So here’s the real deal about living at the Cal State Long Beach dormitories from a person who for a long three years in the dorms has been there and done that. I’ve seen everything, trust me. So listen up!
Let me just say this: The dorms can either be a rewarding and revitalizing experience for first-timers or a horrific nightmare. Here are some tips to make it the former.
The key to living in any dormitory, CSULB’s being no exception, is to be flexible. I can’t stress this enough.
Many of you may be used to having your own room (I know I was) but come move-in day, you get to share all your space with someone else, usually a complete stranger. That’s where flexibility comes in.
You get your side of the room, and for the most part, your side of the room only. Make the most of it without offending your roommate.
And be nice to your roommate. Communicate, talk it out and maybe even hang out together. Things will go much smoother that way. I guarantee it.
Depending on which kind of household you’re used to, the dorms will most likely be the noisiest place you will have ever lived in. They’re not exactly battle zones, but sometimes they ought to be.
You’re gonna have to learn to deal with the noise, especially if you live in higher density buildings such as Los Alamitos and Los Cerritos. In those buildings, some 30 people live in a hallway.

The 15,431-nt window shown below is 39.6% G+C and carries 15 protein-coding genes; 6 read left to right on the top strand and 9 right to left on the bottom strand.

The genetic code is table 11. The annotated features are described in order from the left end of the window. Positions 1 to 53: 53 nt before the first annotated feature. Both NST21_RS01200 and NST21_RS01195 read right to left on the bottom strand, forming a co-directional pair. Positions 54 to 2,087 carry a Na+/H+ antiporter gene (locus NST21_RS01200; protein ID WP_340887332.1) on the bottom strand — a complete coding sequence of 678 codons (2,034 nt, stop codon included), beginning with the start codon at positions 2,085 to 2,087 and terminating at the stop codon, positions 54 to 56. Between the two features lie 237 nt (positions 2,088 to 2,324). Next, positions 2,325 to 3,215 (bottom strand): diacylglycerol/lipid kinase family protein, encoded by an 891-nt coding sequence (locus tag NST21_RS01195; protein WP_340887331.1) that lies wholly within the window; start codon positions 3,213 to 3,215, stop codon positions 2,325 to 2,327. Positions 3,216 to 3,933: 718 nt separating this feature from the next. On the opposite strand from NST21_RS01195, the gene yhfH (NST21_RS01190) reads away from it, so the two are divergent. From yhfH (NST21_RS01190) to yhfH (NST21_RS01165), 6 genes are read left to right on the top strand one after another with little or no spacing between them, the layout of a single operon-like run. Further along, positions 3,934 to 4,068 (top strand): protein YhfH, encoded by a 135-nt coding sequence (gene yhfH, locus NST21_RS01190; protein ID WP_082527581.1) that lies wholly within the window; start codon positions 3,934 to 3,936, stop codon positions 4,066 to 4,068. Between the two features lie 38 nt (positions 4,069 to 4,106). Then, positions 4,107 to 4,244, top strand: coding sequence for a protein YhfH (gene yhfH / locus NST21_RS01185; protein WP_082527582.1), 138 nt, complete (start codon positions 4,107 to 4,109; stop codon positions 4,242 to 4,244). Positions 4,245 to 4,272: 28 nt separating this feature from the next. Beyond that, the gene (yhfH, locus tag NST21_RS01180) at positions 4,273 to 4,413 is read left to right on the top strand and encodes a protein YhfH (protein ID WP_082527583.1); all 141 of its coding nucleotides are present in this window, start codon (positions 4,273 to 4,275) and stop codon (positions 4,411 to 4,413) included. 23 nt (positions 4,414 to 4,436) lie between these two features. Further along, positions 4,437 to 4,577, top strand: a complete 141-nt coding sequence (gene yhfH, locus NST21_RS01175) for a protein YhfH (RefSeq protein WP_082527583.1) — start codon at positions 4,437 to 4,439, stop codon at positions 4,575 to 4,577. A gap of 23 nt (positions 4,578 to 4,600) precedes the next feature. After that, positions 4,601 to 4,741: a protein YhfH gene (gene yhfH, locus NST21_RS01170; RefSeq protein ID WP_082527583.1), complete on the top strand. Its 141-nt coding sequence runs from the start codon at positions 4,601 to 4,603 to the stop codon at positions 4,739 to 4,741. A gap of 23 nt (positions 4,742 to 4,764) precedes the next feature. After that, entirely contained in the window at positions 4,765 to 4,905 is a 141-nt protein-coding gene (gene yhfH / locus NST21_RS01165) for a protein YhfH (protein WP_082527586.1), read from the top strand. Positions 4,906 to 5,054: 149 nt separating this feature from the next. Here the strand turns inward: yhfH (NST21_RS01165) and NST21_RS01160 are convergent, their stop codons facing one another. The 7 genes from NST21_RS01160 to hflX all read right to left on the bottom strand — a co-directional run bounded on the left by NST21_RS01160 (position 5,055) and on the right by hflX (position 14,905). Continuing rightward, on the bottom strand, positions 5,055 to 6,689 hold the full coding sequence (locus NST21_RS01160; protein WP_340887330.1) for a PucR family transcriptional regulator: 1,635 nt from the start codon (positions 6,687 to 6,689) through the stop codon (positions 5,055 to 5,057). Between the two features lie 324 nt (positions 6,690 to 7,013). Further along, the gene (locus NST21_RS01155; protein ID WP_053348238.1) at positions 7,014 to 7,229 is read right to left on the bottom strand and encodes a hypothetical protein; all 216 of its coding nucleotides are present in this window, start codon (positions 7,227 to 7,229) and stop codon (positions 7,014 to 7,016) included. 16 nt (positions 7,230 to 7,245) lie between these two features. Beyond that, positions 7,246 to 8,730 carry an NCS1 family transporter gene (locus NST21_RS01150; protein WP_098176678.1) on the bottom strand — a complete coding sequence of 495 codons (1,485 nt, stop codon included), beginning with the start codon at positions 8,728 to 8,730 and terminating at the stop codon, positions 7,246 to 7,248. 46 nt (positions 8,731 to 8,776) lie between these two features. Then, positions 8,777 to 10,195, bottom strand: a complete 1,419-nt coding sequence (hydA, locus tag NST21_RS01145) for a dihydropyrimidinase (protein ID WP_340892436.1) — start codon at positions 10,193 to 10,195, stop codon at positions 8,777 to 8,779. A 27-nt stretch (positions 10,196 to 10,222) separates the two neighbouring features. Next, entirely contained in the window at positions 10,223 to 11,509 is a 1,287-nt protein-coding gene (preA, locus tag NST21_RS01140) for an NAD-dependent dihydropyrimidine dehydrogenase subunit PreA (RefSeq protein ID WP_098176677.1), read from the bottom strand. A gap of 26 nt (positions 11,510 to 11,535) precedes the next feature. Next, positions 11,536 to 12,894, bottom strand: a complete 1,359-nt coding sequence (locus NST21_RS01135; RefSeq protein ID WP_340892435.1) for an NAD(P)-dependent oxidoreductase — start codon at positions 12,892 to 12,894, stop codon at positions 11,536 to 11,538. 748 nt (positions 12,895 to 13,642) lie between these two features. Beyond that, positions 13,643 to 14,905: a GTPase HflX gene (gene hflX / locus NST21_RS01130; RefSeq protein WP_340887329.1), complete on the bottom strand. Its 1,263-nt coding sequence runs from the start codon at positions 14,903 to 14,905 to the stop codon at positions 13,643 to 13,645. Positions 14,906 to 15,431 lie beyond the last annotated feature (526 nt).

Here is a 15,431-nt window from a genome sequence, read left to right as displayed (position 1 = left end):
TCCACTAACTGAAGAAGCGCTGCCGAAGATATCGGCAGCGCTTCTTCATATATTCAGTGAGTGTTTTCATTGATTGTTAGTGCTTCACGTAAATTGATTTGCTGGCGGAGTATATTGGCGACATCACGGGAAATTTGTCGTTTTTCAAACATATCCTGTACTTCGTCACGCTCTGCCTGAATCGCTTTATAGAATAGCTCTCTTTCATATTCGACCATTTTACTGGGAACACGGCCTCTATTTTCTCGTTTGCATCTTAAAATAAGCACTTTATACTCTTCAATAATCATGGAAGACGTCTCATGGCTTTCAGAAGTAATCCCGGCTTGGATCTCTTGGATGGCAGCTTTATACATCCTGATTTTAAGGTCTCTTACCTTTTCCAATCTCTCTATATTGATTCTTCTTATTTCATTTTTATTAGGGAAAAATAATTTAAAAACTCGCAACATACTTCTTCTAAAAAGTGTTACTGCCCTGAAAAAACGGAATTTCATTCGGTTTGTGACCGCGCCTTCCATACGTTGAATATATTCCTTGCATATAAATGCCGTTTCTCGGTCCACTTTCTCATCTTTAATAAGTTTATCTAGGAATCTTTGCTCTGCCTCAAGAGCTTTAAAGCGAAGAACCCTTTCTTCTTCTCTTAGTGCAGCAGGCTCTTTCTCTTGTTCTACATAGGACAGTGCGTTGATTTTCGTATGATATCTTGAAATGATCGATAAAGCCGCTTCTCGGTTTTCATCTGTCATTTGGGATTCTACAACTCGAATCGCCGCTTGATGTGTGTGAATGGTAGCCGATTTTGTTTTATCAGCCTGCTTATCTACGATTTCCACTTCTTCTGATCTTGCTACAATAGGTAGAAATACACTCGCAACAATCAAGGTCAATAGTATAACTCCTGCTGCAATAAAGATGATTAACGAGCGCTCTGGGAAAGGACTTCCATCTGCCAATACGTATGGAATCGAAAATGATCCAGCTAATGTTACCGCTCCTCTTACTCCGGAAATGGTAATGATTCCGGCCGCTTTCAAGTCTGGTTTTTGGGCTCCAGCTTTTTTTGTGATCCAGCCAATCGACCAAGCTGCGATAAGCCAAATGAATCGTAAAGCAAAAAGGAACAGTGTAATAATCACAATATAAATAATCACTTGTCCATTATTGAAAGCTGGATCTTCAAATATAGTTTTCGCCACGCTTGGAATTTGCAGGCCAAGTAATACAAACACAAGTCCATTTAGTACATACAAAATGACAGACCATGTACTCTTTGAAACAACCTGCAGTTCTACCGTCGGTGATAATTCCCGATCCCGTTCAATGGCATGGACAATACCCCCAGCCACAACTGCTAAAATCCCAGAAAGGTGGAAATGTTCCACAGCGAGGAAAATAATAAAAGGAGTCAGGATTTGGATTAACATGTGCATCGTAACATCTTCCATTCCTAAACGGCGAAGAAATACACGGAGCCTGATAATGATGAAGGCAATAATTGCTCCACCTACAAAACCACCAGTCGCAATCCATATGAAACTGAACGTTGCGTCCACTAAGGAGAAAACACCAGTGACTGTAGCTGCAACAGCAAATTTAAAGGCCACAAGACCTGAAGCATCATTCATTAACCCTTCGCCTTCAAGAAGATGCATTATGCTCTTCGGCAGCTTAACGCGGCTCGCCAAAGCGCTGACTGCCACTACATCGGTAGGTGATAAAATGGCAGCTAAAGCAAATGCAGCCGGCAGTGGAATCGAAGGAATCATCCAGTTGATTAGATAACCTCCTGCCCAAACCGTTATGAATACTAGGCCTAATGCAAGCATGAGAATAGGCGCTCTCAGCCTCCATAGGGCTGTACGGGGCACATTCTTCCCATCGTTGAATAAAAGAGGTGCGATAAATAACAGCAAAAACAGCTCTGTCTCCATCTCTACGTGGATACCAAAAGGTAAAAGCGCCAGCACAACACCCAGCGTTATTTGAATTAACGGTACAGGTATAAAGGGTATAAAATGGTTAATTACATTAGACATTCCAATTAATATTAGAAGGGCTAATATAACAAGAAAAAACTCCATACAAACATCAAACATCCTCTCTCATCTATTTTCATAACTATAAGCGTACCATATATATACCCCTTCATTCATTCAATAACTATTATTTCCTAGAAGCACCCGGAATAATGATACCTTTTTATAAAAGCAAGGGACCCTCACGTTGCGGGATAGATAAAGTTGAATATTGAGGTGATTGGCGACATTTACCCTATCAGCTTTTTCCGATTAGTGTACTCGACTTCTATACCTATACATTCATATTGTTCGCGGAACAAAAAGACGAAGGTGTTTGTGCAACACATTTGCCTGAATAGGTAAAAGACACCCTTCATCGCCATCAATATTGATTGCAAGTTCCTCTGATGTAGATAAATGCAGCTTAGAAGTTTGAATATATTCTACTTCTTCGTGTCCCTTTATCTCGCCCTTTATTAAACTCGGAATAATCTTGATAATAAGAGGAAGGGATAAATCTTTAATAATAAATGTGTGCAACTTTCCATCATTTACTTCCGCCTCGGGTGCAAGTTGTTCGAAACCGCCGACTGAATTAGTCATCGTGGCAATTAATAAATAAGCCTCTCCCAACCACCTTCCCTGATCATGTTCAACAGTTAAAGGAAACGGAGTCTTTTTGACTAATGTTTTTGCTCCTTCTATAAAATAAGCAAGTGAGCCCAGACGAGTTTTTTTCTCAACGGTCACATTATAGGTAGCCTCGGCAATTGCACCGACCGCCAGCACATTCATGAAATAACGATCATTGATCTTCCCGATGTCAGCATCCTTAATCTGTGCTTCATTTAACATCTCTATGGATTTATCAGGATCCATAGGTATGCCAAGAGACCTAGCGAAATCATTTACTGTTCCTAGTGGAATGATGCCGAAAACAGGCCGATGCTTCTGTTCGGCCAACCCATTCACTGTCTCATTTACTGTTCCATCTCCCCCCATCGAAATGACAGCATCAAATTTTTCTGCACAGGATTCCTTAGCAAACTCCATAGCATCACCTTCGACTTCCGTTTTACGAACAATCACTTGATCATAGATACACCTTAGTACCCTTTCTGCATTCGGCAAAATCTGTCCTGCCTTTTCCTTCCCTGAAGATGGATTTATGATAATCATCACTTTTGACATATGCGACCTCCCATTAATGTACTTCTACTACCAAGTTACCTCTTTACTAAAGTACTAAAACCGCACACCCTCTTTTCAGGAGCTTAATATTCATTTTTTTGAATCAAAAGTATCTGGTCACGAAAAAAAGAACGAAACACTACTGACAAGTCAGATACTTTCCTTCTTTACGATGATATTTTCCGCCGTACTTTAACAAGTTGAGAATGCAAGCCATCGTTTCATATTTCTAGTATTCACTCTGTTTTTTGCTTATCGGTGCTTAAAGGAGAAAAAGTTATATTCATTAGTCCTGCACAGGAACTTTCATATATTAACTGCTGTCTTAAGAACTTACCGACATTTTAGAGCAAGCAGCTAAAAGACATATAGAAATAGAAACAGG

Sure, there are rules and ordinances, but noise happens. I lived in Alamitos for three years and I can tell you first-hand things will get a bit noisy, and sometimes it’s unexpected and unwelcome.
When it does get bad, tough it out. Don’t go whine and complain to the Resident Assistant, the RA, immediately. If the noise happens day in and day out, then you have reason to complain.
Because the dorms are generally noisy places, it’s hard to get real work done there. Hardcore studying in the dorms is like trying to memorize Shakespeare in the middle of a mosh pit. While your neighbors are playing Xbox or watching a movie, it’s going to be very hard for you to study biology or write the next great American novel.
My advice is to go to the library, honestly. No place is better to study than the library, where distractions are few and your efforts to be distracted are futile.
And I don’t recommend using the so-called “study rooms” in the dorms because they are still within a short walk or earshot of your friends and fun – fun that shouldn’t be had when exams are the next day.
Now for the juicy part: alcohol and the dorms. Alcohol and most things related to it are not allowed, so know the risks of holding “dorm parties” now.
First off, don’t even think about trying to have a keg in your room. Not that I know from experience, but my first RA said it was a bad idea and he knew a lot of things.
With that said, a lot of kids will get “written up” for alcohol the first month now that they’re free from the control of parents and can fully participate in reckless abandon. If you’re one of those people, take the drinking off-campus and don’t drink too much.
Alcohol poisoning is very real and I’ve seen it happen to other people first-hand in the dorms. Don’t let your friends drink too much, on-campus or anywhere else.
With that, I say welcome to the dorms, first-timers.
Bradley Zint is a senior journalism and political science major and the managing editor of the Daily Forty-Niner.